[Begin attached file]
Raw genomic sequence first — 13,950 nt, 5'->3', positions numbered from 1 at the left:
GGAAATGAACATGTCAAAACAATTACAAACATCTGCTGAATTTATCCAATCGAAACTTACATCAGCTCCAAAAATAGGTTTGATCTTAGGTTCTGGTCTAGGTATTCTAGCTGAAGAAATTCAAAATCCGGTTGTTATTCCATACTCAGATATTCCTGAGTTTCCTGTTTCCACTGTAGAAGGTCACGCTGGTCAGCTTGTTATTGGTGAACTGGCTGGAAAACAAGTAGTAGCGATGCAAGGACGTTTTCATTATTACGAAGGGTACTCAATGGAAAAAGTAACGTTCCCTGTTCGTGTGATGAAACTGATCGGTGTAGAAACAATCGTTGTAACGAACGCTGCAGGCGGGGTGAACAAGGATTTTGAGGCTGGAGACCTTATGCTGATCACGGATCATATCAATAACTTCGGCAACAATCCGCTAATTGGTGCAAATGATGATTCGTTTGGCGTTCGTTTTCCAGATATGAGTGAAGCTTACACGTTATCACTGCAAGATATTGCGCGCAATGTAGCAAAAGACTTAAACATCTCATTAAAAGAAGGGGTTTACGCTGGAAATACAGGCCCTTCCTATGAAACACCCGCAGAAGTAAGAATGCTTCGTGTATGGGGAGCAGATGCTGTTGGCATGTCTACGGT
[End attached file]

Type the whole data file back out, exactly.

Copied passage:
Raw genomic sequence first — 13,950 nt, 5'->3', positions numbered from 1 at the left:
GGAAATGAACATGTCAAAACAATTACAAACATCTGCTGAATTTATCCAATCGAAACTTACATCAGCTCCAAAAATAGGTTTGATCTTAGGTTCTGGTCTAGGTATTCTAGCTGAAGAAATTCAAAATCCGGTTGTTATTCCATACTCAGATATTCCTGAGTTTCCTGTTTCCACTGTAGAAGGTCACGCTGGTCAGCTTGTTATTGGTGAACTGGCTGGAAAACAAGTAGTAGCGATGCAAGGACGTTTTCATTATTACGAAGGGTACTCAATGGAAAAAGTAACGTTCCCTGTTCGTGTGATGAAACTGATCGGTGTAGAAACAATCGTTGTAACGAACGCTGCAGGCGGGGTGAACAAGGATTTTGAGGCTGGAGACCTTATGCTGATCACGGATCATATCAATAACTTCGGCAACAATCCGCTAATTGGTGCAAATGATGATTCGTTTGGCGTTCGTTTTCCAGATATGAGTGAAGCTTACACGTTATCACTGCAAGATATTGCGCGCAATGTAGCAAAAGACTTAAACATCTCATTAAAAGAAGGGGTTTACGCTGGAAATACAGGCCCTTCCTATGAAACACCCGCAGAAGTAAGAATGCTTCGTGTATGGGGAGCAGATGCTGTTGGCATGTCTACGGT